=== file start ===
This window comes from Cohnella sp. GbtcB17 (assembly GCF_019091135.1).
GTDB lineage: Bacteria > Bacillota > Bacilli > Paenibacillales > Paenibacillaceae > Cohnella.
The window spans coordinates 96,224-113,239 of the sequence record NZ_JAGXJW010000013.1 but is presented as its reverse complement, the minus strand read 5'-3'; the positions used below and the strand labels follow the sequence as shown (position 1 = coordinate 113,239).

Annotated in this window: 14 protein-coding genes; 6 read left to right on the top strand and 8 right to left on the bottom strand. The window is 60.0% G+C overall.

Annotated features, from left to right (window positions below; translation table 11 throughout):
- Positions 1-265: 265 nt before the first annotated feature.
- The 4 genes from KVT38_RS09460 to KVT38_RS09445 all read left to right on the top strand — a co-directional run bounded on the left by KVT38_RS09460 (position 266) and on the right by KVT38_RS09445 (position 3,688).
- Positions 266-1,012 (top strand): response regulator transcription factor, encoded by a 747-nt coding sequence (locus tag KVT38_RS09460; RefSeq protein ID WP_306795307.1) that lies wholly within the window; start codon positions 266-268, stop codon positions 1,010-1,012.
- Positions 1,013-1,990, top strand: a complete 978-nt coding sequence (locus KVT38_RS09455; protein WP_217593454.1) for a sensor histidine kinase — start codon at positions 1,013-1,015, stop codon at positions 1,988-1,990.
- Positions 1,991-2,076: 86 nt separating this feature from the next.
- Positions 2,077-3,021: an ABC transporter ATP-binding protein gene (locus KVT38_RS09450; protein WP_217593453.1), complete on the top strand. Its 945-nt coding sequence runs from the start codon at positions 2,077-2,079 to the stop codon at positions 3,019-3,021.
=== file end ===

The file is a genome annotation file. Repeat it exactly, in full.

This window comes from Cohnella sp. GbtcB17 (assembly GCF_019091135.1).
GTDB lineage: Bacteria > Bacillota > Bacilli > Paenibacillales > Paenibacillaceae > Cohnella.
The window spans coordinates 96,224-113,239 of the sequence record NZ_JAGXJW010000013.1 but is presented as its reverse complement, the minus strand read 5'-3'; the positions used below and the strand labels follow the sequence as shown (position 1 = coordinate 113,239).

Annotated in this window: 14 protein-coding genes; 6 read left to right on the top strand and 8 right to left on the bottom strand. The window is 60.0% G+C overall.

Annotated features, from left to right (window positions below; translation table 11 throughout):
- Positions 1-265: 265 nt before the first annotated feature.
- The 4 genes from KVT38_RS09460 to KVT38_RS09445 all read left to right on the top strand — a co-directional run bounded on the left by KVT38_RS09460 (position 266) and on the right by KVT38_RS09445 (position 3,688).
- Positions 266-1,012 (top strand): response regulator transcription factor, encoded by a 747-nt coding sequence (locus tag KVT38_RS09460; RefSeq protein ID WP_306795307.1) that lies wholly within the window; start codon positions 266-268, stop codon positions 1,010-1,012.
- Positions 1,013-1,990, top strand: a complete 978-nt coding sequence (locus KVT38_RS09455; protein WP_217593454.1) for a sensor histidine kinase — start codon at positions 1,013-1,015, stop codon at positions 1,988-1,990.
- Positions 1,991-2,076: 86 nt separating this feature from the next.
- Positions 2,077-3,021: an ABC transporter ATP-binding protein gene (locus KVT38_RS09450; protein WP_217593453.1), complete on the top strand. Its 945-nt coding sequence runs from the start codon at positions 2,077-2,079 to the stop codon at positions 3,019-3,021.